Today I’d like to share some riveting prose. But warning, you might throw up a little in your mouth.
- “…but the body beneath the tailored clothes was a symphony of curves, a melody of flesh looking to break free. In fact, she looked like she was smuggling balloons.”
- “…the waitress with the Nordic-Track ass.”
- “We walked up the staircase, me trailing behind…because I wanted to check out Donna’s legs and butt.”
- “‘She was beautiful.’ I remembered to add, ‘And very bright,’ like I really gave a rat’s ass about that.”
Hmm, See Where I’m Headed with This?
I’ve pulled these quotes from the book Plum Island by Nelson DeMille. My nice gene wanted to keep the book nameless, but for copyright reasons, I figured I shouldn’t. Then again, anyone who follows me on Goodreads could figure it out. Doesn’t take a nuclear physicist. Especially one with big balloons.
Too bad, too, because I love the story—great science, good suspense, interesting police procedural. But Jeez Louise, if I wanted this much chauvinism, I’d head back to Vegas and watch creepy men pawn creepy booby cards.
Sexy language doesn’t bother me. If an author wants to get his or her sex on, go for it. It worked for E. L. James. But if the author desires female readership, I suggest he or she present female characters as more than boobies, butts, and thighs. In this novel, even intelligent female detectives and Ph.D. scientists are no more than the sum of their physical parts. Booty before essence, I guess.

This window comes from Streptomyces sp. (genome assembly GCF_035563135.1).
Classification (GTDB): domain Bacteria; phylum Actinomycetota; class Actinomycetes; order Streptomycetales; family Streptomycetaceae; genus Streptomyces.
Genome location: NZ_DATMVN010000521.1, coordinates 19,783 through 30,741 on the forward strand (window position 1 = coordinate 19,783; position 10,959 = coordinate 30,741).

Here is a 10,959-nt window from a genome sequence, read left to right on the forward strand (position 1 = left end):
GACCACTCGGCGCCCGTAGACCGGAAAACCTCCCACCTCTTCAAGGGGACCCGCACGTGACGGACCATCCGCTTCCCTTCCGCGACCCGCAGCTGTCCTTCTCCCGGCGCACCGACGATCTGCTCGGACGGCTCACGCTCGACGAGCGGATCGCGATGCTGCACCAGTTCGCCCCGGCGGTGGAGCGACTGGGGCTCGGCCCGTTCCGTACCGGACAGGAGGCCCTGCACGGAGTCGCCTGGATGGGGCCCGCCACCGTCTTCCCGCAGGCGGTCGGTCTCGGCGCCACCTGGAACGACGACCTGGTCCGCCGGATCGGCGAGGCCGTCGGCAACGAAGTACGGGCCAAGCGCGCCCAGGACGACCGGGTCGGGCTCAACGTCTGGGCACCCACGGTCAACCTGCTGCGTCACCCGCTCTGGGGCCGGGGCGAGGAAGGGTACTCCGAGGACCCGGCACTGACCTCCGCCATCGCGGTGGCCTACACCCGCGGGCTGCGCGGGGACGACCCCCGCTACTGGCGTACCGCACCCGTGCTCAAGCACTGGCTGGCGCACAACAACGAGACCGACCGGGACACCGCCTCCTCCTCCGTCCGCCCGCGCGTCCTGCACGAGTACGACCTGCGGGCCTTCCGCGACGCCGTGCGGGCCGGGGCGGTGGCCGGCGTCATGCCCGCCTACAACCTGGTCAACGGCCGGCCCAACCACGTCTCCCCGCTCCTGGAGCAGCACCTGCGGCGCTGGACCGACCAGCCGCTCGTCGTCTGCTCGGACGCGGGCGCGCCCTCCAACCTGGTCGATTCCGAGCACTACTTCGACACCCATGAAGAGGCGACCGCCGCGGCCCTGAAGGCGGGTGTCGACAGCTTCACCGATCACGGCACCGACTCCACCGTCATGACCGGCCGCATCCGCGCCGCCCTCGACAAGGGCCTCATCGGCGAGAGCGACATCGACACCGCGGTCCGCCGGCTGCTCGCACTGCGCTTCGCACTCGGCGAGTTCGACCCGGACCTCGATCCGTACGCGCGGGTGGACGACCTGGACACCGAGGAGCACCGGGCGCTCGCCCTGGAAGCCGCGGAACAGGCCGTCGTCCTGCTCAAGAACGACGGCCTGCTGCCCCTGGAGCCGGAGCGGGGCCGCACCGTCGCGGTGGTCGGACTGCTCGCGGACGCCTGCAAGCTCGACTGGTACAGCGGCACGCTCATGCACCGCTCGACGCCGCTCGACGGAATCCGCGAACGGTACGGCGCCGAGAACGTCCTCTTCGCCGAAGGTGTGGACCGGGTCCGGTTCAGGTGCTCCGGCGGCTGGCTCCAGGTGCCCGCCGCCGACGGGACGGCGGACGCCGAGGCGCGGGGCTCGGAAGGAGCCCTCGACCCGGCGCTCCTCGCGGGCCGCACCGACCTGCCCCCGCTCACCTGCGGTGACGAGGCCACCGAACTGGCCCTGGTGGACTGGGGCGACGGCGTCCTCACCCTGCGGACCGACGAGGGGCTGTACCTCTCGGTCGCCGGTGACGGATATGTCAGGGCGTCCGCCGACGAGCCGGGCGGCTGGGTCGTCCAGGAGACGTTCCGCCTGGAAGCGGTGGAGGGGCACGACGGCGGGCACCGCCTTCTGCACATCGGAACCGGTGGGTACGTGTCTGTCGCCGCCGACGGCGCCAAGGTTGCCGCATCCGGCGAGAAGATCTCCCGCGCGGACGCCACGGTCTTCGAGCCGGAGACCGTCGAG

Of course, sexist pigs exist in reality, and as such, they deserve to exist in fiction. And showing, not telling, as this author does, is a beautiful way to highlight the character’s faults. But when the sweet misogynist is the protagonist himself, that sale proves tougher. I don’t know about you, but I like to like my heroes. And this doofus is hard to like, especially when character growth is not on the table.
Oh, I know what you’re thinking—Hey, Carrie, the author can write any way he wants. No one is forcing you to read it.
As a result, I won’t read other works by this best-selling author. A shame, really, because the story is good. But shelves and shelves of great books exist. No reason to waste my time eye rolling, harrumphing, and hawing.
And as a writer, for my own readers’ benefit, I promise to avoid the following physical description of my hero: “Looks like he’s smuggling a cucumber in his pants…”
What are your thoughts on the subject? Men, am I being too sensitive? Women, would you keep reading? Both genders, do you care, or are you just rolling your eyes and saying, “That Carrie is so very…”?
Please forgive my absence from your blogs later this week. I’m taking my youngest to Magi-Fest, a huge magic conference with some of the biggest names in the business. Okay, not David Copperfield. No, not Criss Angel. Not Penn and Teller. Hey, stop it, will you? There are big names there according to my son, who happened to get a full scholarship to the event. That’s my boy! Of course, past experience tells me I’ll be one of the few estrogen-secreters present. Better keep my balloons well-covered…